Pat Riley On LeBron, Wade, Bosh, Tax

June 19 at 4:00pm CST By Chuck Myron

Heat president Pat Riley today characterized last year’s amnesty waiver of Mike Miller and the January trade that offloaded Joel Anthony to the Celtics as moves that were about creating cap flexibility for this summer and not about sparing the team luxury tax penalties. James doesn’t see it that way, according to Brian Windhorst of ESPN.com (Twitter link), who reported yesterday that James feels some bitterness about the maneuvers. Riley pointed to the contracts for Miller and Anthony, which run through next season, as the motivationm and the architect of the past four Eastern Conference champions had plenty more to say in his press conference, as Ira Winderman of the Sun Sentinel details. We’ll hit the highlights here:

On the notion that owner Micky Arison wants to curb spending:

“He will do anything to get those guys to come back. There has been a perception he doesn’t want to pay the tax. That’s B.S. He isn’t asking anyone to take a cut to pay the tax. That’s a voluntary thing from the player. We are not asking them to do that. Micky will do whatever he has to do to keep this team together.”

On whether he’d ask James, Dwyane Wade and Chris Bosh to take discounts:

“I’m not going to get down on my knees. I wouldn’t do that to a player.”

On the prospect of adding a fourth star:

“That’s a pipe dream. But everybody thought 2010 was a pipe dream, too. I don’t harbor that thought. That’s not where we are headed. That’s not what we’re thinking about.”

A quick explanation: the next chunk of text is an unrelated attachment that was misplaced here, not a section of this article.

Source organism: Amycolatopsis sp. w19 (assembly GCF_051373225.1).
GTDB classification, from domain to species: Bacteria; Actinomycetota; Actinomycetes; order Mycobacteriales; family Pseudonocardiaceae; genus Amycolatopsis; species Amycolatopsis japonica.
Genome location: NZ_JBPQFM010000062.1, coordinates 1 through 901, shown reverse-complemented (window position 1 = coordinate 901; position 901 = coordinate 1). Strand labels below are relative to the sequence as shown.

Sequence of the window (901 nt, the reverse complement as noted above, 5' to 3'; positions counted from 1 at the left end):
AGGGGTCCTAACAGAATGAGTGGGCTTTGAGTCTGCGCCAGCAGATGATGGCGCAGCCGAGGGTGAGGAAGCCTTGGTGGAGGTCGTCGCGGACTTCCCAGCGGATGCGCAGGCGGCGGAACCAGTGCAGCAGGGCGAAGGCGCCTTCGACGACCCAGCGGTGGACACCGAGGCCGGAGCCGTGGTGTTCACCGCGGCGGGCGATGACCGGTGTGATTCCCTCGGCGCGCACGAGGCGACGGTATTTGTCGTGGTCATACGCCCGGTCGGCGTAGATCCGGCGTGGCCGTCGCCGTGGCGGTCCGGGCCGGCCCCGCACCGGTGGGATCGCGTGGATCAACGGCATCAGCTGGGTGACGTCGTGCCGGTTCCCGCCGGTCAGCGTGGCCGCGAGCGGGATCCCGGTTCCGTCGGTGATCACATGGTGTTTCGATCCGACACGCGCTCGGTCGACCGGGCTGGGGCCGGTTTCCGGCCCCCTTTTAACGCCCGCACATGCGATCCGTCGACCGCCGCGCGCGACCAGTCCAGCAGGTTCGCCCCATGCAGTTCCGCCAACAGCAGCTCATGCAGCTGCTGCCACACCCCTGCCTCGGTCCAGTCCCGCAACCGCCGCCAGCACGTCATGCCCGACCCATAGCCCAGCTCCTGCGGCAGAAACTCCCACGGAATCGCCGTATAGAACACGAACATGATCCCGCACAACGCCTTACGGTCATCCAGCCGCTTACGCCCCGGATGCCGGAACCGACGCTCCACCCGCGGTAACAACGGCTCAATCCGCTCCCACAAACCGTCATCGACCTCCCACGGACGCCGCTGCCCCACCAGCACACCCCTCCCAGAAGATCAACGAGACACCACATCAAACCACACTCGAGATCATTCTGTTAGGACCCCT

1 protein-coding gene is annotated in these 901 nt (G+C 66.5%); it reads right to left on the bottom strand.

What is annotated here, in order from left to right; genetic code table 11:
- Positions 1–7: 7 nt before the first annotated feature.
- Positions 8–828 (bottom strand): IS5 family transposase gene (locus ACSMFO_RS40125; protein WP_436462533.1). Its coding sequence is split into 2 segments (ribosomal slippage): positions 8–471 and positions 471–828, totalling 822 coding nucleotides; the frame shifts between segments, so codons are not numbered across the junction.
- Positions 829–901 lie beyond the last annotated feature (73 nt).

On how the team can return to championship form:

“All of a sudden, people say we need to improve at every position. We need to get our core back, OK? We need to organically grow from within. The Spurs, after they lost last year, went home, licked their wounds, went off into the summer and they made one move.  They got [Marco] Belinelli, who had a great year for them, didn’t have much impact in the Finals except for one three[-pointer] that he hit against us that was big. But it was Patty Mills from within the organization. It was Boris Diaw from within the organization. It was [Manu] Ginobili being better at [36] years old this year than he was last year. It was Kawhi Leonard all of a sudden, the bloom was off the rose for him from that standpoint. He was given the green light and he showed what he could do. I think first and foremost, we want to try and do that. And whatever and what’s available out there that will complement our players and our style is who we’re going to go after. You can always upgrade your talent. You can never have enough.”

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